Not all ambassadors bring goodwill

“Hey Jeff,” said the day bartender as we were doing our daily shift crossover.

Although we have both worked at the same bar for many years, we have actually only ever worked together 10 minutes at a time. He works the day shift and I work the night shift, that’s just the way it’s been.

“There’s a Brand Ambassador over there,” he said passing by me on his way out the door.

“Good luck with him,” he said cryptically.

“Brand Ambassadors” are a new ploy being used by liquor companies to market their products. Brand Ambassadors aren’t salespeople, they are promotional people.Californialiquor law states that: “No distilled spirits license of any kind…shall be issued to any person, or to any officer, director, employee, or agent of any person, who manufactures distilled spirits within or without this State”

Which means that no restaurant or bar with a hard liquor license can be owned by anyone directly affiliated with a distiller’s license (for instance: one local Red Rocker). Furthermore while a member of the public may purchase beer at a brewery or wine at a winery, they cannot buy distilled spirits at a distillery.  Part of the goal is to prevent the so-called “tied houses” of pre-Prohibition saloons. A tied house was owned by an alcohol producer and only sold products made by their owners. One agency at the time summed up the perceived problem, “pressure was exerted on retailers to maximize sales without regard to the well being of customers or the general public.”

Since the liquor companies cannot be directly involved they turned to someone else; the bartender. They long ago realized that bartenders are natural promoters of their products. If a bartender likes a particular tequila, he or she will recommend it to their customers. That is why alcohol companies routinely provide events, contests and trainings for bartenders. Just regular business. But what if that tequila company actually pays the bartender (sometimes with gifts, trips or publicity) to promote their product? That bartender travels around creating cocktails and such, generally promoting only that product. And if said bartender also happens to promote it at the very bar where they actually work, then so much the better. Since the bartender is not actually the owner of the liquor license, technically they are not subject to the prohibition. Clever huh?

What that means, however, is that the bartender who is talking up that new booze at your favorite watering hole might not be doing so because he or she actually likes it, but because they are receiving compensation to promote it.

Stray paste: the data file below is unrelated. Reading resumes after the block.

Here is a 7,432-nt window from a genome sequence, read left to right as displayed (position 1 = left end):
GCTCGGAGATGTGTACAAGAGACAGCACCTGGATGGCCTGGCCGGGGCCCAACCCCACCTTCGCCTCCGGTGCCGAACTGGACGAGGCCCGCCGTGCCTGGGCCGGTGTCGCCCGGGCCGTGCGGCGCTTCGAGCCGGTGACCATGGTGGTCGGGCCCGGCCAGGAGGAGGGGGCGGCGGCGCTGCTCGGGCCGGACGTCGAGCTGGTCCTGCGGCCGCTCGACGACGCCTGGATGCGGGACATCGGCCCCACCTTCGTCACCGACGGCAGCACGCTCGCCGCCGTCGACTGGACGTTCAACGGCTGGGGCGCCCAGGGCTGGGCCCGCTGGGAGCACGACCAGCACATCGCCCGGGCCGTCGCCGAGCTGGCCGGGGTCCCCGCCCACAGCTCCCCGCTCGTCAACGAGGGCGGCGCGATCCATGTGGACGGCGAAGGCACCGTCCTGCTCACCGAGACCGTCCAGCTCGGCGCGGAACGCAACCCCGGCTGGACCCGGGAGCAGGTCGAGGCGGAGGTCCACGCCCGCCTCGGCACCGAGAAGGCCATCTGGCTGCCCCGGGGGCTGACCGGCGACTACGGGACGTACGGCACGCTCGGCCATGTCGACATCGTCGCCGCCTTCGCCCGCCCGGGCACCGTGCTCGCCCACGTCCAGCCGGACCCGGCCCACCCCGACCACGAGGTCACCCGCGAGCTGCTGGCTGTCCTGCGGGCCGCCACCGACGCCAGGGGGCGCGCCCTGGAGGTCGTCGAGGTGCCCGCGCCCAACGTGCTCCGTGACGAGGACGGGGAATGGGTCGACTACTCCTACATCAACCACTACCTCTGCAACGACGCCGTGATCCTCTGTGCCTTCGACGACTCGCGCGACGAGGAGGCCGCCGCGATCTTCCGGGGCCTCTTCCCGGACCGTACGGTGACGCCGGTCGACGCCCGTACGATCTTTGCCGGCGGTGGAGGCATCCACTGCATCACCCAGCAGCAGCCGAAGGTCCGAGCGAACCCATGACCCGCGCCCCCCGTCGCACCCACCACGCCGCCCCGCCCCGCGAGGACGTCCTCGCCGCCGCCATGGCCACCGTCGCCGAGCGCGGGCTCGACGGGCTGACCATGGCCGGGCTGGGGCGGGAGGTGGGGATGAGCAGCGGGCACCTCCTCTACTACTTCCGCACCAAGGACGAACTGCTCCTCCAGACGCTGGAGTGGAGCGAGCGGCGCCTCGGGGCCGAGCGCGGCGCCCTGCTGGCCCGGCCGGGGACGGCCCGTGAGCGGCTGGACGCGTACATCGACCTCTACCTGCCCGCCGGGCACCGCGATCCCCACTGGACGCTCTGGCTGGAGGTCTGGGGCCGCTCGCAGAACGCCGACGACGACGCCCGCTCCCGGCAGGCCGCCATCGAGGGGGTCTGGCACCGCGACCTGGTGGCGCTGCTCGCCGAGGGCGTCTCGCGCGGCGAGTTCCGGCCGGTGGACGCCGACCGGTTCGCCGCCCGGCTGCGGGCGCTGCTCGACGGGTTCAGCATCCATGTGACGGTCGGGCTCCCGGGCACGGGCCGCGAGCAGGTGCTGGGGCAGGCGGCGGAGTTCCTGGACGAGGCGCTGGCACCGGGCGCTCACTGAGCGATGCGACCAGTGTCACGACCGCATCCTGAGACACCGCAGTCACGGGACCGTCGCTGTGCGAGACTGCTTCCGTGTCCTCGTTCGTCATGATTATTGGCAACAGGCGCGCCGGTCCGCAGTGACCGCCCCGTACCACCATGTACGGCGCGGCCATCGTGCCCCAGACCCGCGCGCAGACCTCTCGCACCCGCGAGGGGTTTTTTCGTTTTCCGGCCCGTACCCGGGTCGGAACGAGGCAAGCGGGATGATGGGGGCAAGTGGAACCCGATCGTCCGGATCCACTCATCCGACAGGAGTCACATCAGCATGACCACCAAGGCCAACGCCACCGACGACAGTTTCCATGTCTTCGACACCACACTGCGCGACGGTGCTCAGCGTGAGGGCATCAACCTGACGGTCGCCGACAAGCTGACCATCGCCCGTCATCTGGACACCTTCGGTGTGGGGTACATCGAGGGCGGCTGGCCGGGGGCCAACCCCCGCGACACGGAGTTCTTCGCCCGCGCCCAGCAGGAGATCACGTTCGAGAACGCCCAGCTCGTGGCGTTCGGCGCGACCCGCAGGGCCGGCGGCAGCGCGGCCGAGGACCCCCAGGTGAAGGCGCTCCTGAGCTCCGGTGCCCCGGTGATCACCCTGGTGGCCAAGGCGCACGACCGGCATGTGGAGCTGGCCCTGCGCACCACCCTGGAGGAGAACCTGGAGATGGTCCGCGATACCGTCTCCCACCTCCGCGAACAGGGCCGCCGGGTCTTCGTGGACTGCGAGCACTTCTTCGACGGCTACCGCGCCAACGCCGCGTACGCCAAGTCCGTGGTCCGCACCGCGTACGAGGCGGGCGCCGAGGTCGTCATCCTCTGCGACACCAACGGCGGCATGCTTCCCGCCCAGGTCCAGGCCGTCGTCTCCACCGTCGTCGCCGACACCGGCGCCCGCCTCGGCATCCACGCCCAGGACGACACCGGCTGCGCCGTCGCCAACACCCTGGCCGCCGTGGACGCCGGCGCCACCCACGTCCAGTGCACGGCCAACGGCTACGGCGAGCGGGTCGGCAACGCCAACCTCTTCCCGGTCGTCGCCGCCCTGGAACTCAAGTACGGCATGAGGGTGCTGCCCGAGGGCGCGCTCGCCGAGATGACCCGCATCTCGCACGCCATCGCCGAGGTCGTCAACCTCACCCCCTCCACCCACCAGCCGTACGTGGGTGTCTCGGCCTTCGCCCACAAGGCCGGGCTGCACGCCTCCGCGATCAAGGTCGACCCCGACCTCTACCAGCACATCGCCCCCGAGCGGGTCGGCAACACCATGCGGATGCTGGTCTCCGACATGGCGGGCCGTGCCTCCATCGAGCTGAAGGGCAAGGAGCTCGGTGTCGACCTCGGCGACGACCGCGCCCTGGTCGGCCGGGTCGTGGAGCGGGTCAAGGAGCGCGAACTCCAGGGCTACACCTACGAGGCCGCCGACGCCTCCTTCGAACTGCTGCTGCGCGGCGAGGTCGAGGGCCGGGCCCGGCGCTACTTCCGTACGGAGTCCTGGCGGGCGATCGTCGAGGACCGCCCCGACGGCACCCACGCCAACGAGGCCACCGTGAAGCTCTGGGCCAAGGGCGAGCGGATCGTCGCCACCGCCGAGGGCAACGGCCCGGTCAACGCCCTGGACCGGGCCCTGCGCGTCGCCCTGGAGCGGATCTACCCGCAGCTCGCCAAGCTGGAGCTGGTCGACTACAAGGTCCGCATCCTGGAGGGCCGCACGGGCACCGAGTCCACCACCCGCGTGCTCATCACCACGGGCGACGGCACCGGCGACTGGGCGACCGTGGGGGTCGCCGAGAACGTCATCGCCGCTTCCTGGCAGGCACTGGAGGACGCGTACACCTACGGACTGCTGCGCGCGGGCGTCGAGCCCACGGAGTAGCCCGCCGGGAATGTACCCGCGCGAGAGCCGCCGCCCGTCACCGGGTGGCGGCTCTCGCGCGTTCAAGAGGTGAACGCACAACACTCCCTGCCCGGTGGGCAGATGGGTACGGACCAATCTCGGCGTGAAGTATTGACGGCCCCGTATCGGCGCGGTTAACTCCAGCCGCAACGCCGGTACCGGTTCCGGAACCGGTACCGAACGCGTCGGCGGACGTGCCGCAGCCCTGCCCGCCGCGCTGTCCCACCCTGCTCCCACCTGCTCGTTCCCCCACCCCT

I thought of all of this as I approached Mr. Brand Ambassador at the bar. I extended my hand and shook his.

“What do you think of this cocktail list?” he said his voice lilting disdainfully as he withdrew his hand.

An odd question, I thought, since I helped developed it.

“It works great for us,” I responded.

“Really?” he said. “It seems kind of ordinary.”

OK, I thought.

“We try and make classic drinks as well as possible,” I said. “…using only the best ingredients, with a few experimental drinks thrown in for good measure.”

“So you just do what everybody else does?” he said.

Two comments and two thinly veiled insults, but that was only the beginning. Because the next five minutes were equally odd. Mr. Ambassador either insulted what our restaurant was doing, or what I was doing personally. He disagreed with everything I said, even before I finished saying it. And he also tried to quiz me on bizarre disconnected liquor trivia all the while mispronouncing things or getting his facts wrong. It was very strange.

Initially I tried conversing with him, under the impression that we were exchanging ideas. But that was not what he was doing. He was engaging in a pissing contest.

I finally disconnected myself after he pressed me on the “flavor profile” of a very, very obscure liqueur, for no apparent reason.

All of which left me with four thoughts.

-“Brand Ambassadors” are not necessarily ambassadors of goodwill.

-If your local bartender is pushing a particular product you might want to question his motivation.

-“The aim of a discussion should not be victory, but progress” was very wisely said by Epicurean philosopher Joseph Joubert.

-I never did find out what Mr. Brand Ambassador was promoting but when I do, we are not going to carry it.